# Evolution of the Redundancy of the Genetic Code

In short

Looking at the genetic code, it appears that most redundancy is on the third letter rather than on the first or the second letter of the codon. Why has it evolved this way?

Longer version

In order to compare the relative redundancy accounted by each letter of the codon, let's assume that that every codon occurs at equal frequency. It is probably wrong but useful for the sake of the calculations. Using observed frequencies of codon usage in a given population would change the following probabilities but the question of why some positions in the codon has more redundancy than some others still hold.

A substitution of the first letter of the codon has a probability of $\frac{1}{2048}≈0.00005$ (Stop codon) to be synonymous. A substitution of the second letter of the codon has a probability $\frac{3}{256}≈0.012$ (nucleobases U and G) to be synonymous. A substitution of the third letter has a probability of exactly $\frac{2}{3}$ to be synonymous.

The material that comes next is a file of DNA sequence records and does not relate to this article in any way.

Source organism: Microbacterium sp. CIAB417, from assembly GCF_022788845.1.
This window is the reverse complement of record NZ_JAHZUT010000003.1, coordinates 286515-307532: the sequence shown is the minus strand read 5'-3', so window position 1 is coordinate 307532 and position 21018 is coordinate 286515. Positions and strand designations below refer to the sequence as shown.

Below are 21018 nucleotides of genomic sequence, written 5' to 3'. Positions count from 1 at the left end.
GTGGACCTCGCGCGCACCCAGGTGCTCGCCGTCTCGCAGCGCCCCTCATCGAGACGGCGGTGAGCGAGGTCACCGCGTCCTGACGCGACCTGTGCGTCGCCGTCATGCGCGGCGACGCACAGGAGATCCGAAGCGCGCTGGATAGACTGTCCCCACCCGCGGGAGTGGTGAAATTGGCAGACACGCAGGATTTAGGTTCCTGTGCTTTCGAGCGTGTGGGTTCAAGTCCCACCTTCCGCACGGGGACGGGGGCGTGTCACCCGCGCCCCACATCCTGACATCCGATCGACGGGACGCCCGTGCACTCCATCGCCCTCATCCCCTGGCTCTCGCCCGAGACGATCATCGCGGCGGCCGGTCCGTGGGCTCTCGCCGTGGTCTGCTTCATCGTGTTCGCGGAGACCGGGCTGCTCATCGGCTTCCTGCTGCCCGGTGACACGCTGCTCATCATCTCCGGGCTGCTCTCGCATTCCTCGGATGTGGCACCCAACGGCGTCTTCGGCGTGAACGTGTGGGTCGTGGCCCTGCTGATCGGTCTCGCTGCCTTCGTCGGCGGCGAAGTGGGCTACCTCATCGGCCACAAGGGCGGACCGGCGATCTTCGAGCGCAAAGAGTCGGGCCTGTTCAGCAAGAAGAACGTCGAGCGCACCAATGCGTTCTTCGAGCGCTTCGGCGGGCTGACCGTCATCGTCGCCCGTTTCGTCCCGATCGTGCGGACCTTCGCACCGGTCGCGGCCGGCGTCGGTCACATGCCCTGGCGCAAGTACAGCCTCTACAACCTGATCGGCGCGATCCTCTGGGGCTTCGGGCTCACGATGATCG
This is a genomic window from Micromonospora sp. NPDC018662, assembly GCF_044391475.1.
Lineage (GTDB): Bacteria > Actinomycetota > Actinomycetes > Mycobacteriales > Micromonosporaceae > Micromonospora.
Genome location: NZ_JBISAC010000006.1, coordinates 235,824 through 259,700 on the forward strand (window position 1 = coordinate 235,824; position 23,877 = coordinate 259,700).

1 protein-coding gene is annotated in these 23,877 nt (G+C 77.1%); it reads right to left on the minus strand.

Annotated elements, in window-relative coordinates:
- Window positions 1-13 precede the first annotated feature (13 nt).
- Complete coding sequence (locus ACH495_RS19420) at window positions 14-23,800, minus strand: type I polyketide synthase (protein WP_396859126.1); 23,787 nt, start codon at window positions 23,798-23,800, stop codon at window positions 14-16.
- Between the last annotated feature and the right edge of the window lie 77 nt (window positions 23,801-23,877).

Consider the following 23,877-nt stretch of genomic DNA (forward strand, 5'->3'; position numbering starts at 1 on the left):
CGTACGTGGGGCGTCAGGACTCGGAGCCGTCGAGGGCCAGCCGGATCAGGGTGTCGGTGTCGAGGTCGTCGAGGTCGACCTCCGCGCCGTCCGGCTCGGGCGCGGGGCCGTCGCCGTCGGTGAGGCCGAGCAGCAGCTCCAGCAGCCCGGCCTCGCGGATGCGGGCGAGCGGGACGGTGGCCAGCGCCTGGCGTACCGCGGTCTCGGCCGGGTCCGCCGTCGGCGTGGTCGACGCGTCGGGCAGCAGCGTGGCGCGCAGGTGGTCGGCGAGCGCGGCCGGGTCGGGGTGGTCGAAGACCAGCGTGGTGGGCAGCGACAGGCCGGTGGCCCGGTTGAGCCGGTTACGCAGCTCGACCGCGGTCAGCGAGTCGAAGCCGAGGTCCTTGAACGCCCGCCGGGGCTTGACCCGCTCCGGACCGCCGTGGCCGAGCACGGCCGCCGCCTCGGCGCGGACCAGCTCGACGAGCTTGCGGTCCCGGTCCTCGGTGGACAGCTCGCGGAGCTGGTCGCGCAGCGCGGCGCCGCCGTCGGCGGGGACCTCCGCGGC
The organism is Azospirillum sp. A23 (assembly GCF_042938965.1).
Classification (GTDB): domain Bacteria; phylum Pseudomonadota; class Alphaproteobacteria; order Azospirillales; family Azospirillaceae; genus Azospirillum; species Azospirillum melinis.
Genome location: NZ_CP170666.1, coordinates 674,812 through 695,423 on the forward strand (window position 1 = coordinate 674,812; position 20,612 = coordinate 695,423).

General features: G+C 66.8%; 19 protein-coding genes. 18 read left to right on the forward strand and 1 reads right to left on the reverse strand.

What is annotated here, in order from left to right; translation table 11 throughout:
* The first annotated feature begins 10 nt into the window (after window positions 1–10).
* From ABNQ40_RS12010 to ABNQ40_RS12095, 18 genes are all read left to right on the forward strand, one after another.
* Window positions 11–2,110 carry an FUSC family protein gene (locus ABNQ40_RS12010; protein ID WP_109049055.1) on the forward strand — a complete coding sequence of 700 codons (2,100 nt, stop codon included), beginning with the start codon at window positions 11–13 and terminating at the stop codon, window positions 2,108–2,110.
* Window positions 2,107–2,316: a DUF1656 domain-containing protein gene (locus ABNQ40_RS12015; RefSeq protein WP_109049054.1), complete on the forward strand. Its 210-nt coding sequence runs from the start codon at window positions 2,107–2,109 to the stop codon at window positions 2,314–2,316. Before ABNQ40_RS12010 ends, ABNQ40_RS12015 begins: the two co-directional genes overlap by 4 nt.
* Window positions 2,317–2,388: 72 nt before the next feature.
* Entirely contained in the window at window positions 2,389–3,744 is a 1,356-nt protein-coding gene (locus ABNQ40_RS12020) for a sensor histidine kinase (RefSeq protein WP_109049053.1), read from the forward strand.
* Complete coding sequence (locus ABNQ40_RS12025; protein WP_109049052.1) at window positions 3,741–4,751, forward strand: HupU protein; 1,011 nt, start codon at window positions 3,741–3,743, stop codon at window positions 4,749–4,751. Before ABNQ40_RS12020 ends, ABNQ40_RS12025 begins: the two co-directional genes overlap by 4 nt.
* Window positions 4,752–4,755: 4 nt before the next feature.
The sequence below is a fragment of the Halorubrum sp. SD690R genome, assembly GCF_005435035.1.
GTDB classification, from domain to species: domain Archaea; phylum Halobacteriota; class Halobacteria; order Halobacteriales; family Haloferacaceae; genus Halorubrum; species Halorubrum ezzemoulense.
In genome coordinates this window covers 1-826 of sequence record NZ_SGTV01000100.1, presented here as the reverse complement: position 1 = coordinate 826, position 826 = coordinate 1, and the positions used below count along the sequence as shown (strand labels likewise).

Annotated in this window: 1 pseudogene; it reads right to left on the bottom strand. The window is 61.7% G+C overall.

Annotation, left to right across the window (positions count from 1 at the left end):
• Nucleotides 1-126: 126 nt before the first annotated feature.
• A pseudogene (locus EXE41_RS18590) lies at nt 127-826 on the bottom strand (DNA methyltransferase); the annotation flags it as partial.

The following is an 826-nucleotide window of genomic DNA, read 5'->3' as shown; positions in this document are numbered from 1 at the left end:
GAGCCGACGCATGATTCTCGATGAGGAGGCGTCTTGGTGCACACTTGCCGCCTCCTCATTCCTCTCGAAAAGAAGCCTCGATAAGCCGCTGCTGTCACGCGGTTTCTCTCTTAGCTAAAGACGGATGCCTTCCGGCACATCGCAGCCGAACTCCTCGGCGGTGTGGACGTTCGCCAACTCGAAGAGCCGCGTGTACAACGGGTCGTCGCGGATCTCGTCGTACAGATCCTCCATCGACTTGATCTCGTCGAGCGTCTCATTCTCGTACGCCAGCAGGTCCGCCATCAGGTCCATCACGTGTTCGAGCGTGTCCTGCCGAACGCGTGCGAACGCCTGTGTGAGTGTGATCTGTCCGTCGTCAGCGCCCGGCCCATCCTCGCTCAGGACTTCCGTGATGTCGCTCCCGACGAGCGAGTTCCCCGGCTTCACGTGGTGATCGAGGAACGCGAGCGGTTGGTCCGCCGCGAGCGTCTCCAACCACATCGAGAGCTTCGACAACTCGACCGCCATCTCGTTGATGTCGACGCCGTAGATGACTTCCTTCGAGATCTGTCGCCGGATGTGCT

Probability of a substitution to be synonymous given that it occurred on the...

• First letter: $\frac{1}{2048}≈0.00005$
• Second letter: $\frac{3}{256}≈0.012$
• Third letter: $\frac{2}{3}$

Why are there more redundancy on the third position than on the second (which has more redundancy than the first position) in the codon? • ever heard of wobble base pairs? i guess, the reason is that binding of anticodon to codon happens with directionality, 5'-3' (on codon side), that is why when first 2 bases are connected, third one in anticodon has not enough energy to break pairing even if it is very different. Jul 5 '15 at 0:20